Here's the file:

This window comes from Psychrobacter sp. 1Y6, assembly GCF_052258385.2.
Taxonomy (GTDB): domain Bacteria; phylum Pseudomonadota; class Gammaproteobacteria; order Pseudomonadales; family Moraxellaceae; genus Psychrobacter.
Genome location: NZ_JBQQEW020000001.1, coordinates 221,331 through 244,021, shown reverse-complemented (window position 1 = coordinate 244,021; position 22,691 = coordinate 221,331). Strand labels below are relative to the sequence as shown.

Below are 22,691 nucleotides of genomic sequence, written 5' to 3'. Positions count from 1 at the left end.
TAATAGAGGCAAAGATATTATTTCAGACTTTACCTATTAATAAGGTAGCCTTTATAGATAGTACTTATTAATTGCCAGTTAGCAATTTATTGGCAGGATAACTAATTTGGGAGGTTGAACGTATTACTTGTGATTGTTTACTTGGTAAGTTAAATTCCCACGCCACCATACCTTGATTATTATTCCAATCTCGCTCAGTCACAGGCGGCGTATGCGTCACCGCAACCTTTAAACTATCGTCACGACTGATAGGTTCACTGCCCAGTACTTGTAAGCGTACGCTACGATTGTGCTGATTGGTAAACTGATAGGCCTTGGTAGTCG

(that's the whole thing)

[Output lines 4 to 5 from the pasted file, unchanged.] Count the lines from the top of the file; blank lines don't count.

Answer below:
Below are 22,691 nucleotides of genomic sequence, written 5' to 3'. Positions count from 1 at the left end.
TAATAGAGGCAAAGATATTATTTCAGACTTTACCTATTAATAAGGTAGCCTTTATAGATAGTACTTATTAATTGCCAGTTAGCAATTTATTGGCAGGATAACTAATTTGGGAGGTTGAACGTATTACTTGTGATTGTTTACTTGGTAAGTTAAATTCCCACGCCACCATACCTTGATTATTATTCCAATCTCGCTCAGTCACAGGCGGCGTATGCGTCACCGCAACCTTTAAACTATCGTCACGACTGATAGGTTCACTGCCCAGTACTTGTAAGCGTACGCTACGATTGTGCTGATTGGTAAACTGATAGGCCTTGGTAGTCG